SINGAPORE - For Singapore to be truly innovative, it should turn education and healthcare into major exportable services, digitalise its economy end-to-end, and take the lead in Asia on the green economy.
It also needs a strong Singaporean core to work alongside the best global talents, said Singapore's central bank chief on Wednesday (July 14).
Speaking on the topic "An Innovative Economy" at the Institute of Policy Studies (IPS) at the Lee Kuan Yew School of Public Policy (LKYSPP), Monetary Authority of Singapore managing director Ravi Menon said some steps that could be taken include raising the qualifying salaries of foreign workers here, as well as stemming discriminatory hiring practices.
It was the second of four lectures he is giving in his capacity as IPS' ninth S R Nathan Fellow. The fellowship advances research on public policy and governance.
The Oxbridge and Mayo of Asia
Mr Menon cited education and healthcare as two areas that can be turned into major exportable services.
"Can Singapore be the Oxbridge of Asia for education and the Mayo of Asia for healthcare?
"Given the trust premium Singapore enjoys and the high quality of our education and healthcare systems, coupled with the rise of a more discerning Asian middle class, the stars might be aligned for such a pivot."
The export intensity of the country's education and healthcare services, he observed, has not improved over the years.
In 2017, about 13 per cent of the output in education services was exported, just slightly higher than the 12 per cent in 2010; while the export intensity of healthcare services fell from 15 to 10 per cent during this period.
He added that Singapore cannot be a high-wage, low-cost economy.
Instead, it must become a high-productivity, high-wage, high-cost economy - where most people can bear the higher costs because they have higher wages, and can earn higher wages because they have higher productivity.
Citing studies which show that countries with high labour costs can also be highly competitive, he said: "We should aim to create a self-reinforcing virtuous cycle of higher wages and costs accompanied by higher productivity, as well as higher purchasing power and willingness to pay for higher quality domestic services.
"It will not be easy and the transition has to be carefully managed. But it's worth trying."
Being digital end-to-end means two things, said Mr Menon: Digitalising business processes within a firm by fully integrating front-end operations with the back-end; and ensuring that digital systems across firms are interoperable.
A comprehensive digital ecosystem, he said, requires collective governance, common standards, open architecture, and interoperable infrastructure.
"This means taking a risk-based approach to regulating new technology. Regulators need to keep pace with innovation but regulation itself must not front-run innovation."
He highlighted the importance of transparency in fostering trust in a digital economy. Users, he said, must be given clear explanations of what data is being used, how it is being used, as well as the consequences of decisions made using the data.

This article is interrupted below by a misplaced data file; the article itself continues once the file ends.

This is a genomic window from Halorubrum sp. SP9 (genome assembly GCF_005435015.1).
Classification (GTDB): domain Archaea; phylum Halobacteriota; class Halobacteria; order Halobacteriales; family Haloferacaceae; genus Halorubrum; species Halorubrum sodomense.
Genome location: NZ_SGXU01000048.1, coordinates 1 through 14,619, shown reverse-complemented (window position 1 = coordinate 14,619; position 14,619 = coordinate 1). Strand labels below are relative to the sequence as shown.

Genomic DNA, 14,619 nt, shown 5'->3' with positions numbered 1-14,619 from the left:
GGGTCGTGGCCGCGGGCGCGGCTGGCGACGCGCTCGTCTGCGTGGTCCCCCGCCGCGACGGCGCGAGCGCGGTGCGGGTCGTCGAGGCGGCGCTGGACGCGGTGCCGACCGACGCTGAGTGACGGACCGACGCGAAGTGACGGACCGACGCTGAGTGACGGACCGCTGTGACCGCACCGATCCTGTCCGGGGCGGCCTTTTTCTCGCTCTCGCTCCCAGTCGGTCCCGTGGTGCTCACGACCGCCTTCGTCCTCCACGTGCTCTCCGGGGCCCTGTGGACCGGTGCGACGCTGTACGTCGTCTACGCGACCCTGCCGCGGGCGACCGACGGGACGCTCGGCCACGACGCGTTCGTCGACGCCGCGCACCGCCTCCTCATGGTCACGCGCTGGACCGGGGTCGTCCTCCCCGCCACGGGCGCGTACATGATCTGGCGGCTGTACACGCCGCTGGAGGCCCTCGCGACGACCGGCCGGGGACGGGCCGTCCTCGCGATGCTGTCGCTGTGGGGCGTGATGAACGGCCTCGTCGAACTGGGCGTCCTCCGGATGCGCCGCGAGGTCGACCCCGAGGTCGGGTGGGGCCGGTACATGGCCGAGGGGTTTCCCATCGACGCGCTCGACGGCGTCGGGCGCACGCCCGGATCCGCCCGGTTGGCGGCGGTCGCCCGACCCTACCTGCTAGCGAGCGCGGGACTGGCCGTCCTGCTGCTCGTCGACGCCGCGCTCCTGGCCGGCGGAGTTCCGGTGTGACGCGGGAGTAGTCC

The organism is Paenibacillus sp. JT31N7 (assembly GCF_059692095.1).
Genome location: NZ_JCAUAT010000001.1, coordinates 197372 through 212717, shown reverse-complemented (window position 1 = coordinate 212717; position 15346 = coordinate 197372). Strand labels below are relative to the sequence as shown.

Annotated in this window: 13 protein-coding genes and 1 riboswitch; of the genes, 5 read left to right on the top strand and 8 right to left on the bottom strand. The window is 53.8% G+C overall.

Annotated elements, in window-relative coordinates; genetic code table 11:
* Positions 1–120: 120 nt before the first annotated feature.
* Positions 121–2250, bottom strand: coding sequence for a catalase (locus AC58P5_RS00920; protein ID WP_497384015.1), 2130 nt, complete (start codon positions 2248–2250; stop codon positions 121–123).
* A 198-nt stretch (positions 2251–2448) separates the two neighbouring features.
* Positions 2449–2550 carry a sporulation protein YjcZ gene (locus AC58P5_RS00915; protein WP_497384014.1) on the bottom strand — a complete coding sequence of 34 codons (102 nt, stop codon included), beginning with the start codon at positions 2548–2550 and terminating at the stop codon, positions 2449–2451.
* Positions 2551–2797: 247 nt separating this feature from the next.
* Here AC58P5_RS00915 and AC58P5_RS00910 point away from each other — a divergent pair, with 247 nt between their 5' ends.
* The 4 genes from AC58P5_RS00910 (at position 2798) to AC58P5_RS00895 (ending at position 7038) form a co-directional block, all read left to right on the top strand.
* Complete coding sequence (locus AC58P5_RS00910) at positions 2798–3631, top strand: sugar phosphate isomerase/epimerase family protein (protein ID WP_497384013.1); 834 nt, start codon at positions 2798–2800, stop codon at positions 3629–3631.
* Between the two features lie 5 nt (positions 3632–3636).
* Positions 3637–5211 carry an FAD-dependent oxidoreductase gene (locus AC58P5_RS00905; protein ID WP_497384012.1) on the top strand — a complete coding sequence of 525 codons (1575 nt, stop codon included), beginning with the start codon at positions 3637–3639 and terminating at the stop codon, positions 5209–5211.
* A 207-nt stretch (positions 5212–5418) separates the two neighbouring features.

The authorities should also seriously consider mandating basic cyber hygiene for all businesses engaged in the digital economy, he said, calling actions such as installing security patches promptly and data encryption "as essential as fire safety requirements".
Singaporean core with global talent
The Republic's two-pronged talent strategy - of growing a strong Singaporean core while attracting talents from abroad to complement the workforce - is coming under strain amid growing unhappiness among locals over job competition from foreigners, said Mr Menon.
He cautioned that the country's value proposition as an innovative business hub will be at "serious risk" if it restricts the flow of talent. But the anxieties that some Singaporeans feel about the influx of foreigners are real and need to be addressed too, he said.
"We need to resolve this affective divide... Singapore cannot afford to be seen either as lacking in opportunity for our own citizens or unwelcoming of foreigners."
He suggested doing two things: First, continue to raise the minimum qualifying salary for S Pass holders and Employment Pass (EP) holders over time, with the minimum qualifying salary for S Pass holders pegged somewhere closer to the median monthly income, or around $4,500.
S Pass holders currently earn at least $2,500 a month, with older, more experienced applicants needing higher salaries to qualify.
He cautioned against tightening EPs at the higher end, as it could lead to the loss of adjacent local jobs.
This is because highly skilled EP holders tend to create employment for locals by facilitating business expansion into new areas, rather than substituting for them, he said.
Second, more directly target discriminatory hiring in favour of foreigners in some firms.
"Rather than curtail the inflow of foreign workers and thereby restrain business growth and job opportunities for locals, we might want to consider directly punishing the individuals in the firm found to have engaged in discriminatory hiring," he said.
Such measures could include imposing financial penalties, reducing bonuses and freezing promotions.
Mr Menon stressed that being an international hub is the only way a small country like Singapore can aspire to First World standards of living.
Singapore, he said, attained its current level of prosperity by being an international centre tapping international talents and serving an international market. But this also means that it must accept a higher foreign presence in Singapore than is the case in other countries.
"We can accept this as long as the foreigners who come here are of high quality, help to expand economic activity, and thereby help to create job opportunities for Singaporeans... and Singaporeans are always treated fairly."